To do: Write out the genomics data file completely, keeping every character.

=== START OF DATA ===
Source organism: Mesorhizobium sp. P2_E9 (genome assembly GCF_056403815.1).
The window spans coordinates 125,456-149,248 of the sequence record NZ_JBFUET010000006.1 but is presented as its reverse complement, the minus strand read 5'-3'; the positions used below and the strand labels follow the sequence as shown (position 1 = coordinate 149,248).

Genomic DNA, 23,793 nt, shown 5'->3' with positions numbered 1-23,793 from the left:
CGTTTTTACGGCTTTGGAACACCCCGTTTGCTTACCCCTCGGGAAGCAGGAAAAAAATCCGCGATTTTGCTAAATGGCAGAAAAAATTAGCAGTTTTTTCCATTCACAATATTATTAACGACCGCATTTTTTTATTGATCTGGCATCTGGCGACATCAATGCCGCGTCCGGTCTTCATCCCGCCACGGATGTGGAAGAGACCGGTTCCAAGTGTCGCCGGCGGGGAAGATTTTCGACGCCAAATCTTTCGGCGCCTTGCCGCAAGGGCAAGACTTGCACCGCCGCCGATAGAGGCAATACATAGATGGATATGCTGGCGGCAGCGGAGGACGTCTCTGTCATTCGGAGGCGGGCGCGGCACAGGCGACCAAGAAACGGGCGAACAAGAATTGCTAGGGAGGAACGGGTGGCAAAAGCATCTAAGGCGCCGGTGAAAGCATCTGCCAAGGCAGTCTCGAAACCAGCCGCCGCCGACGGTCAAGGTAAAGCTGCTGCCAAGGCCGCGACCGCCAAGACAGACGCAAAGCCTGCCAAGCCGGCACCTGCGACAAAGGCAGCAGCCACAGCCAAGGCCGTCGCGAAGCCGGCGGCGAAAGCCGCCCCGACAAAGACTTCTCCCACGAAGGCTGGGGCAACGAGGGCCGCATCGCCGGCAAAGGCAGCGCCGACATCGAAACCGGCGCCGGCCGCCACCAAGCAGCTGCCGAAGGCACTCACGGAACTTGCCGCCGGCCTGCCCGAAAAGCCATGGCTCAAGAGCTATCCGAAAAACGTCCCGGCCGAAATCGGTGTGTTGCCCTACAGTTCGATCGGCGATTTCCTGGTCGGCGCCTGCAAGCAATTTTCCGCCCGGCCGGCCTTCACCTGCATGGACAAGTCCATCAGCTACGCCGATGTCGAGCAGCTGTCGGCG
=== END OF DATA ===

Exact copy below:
Source organism: Mesorhizobium sp. P2_E9 (genome assembly GCF_056403815.1).
The window spans coordinates 125,456-149,248 of the sequence record NZ_JBFUET010000006.1 but is presented as its reverse complement, the minus strand read 5'-3'; the positions used below and the strand labels follow the sequence as shown (position 1 = coordinate 149,248).

Genomic DNA, 23,793 nt, shown 5'->3' with positions numbered 1-23,793 from the left:
CGTTTTTACGGCTTTGGAACACCCCGTTTGCTTACCCCTCGGGAAGCAGGAAAAAAATCCGCGATTTTGCTAAATGGCAGAAAAAATTAGCAGTTTTTTCCATTCACAATATTATTAACGACCGCATTTTTTTATTGATCTGGCATCTGGCGACATCAATGCCGCGTCCGGTCTTCATCCCGCCACGGATGTGGAAGAGACCGGTTCCAAGTGTCGCCGGCGGGGAAGATTTTCGACGCCAAATCTTTCGGCGCCTTGCCGCAAGGGCAAGACTTGCACCGCCGCCGATAGAGGCAATACATAGATGGATATGCTGGCGGCAGCGGAGGACGTCTCTGTCATTCGGAGGCGGGCGCGGCACAGGCGACCAAGAAACGGGCGAACAAGAATTGCTAGGGAGGAACGGGTGGCAAAAGCATCTAAGGCGCCGGTGAAAGCATCTGCCAAGGCAGTCTCGAAACCAGCCGCCGCCGACGGTCAAGGTAAAGCTGCTGCCAAGGCCGCGACCGCCAAGACAGACGCAAAGCCTGCCAAGCCGGCACCTGCGACAAAGGCAGCAGCCACAGCCAAGGCCGTCGCGAAGCCGGCGGCGAAAGCCGCCCCGACAAAGACTTCTCCCACGAAGGCTGGGGCAACGAGGGCCGCATCGCCGGCAAAGGCAGCGCCGACATCGAAACCGGCGCCGGCCGCCACCAAGCAGCTGCCGAAGGCACTCACGGAACTTGCCGCCGGCCTGCCCGAAAAGCCATGGCTCAAGAGCTATCCGAAAAACGTCCCGGCCGAAATCGGTGTGTTGCCCTACAGTTCGATCGGCGATTTCCTGGTCGGCGCCTGCAAGCAATTTTCCGCCCGGCCGGCCTTCACCTGCATGGACAAGTCCATCAGCTACGCCGATGTCGAGCAGCTGTCGGCG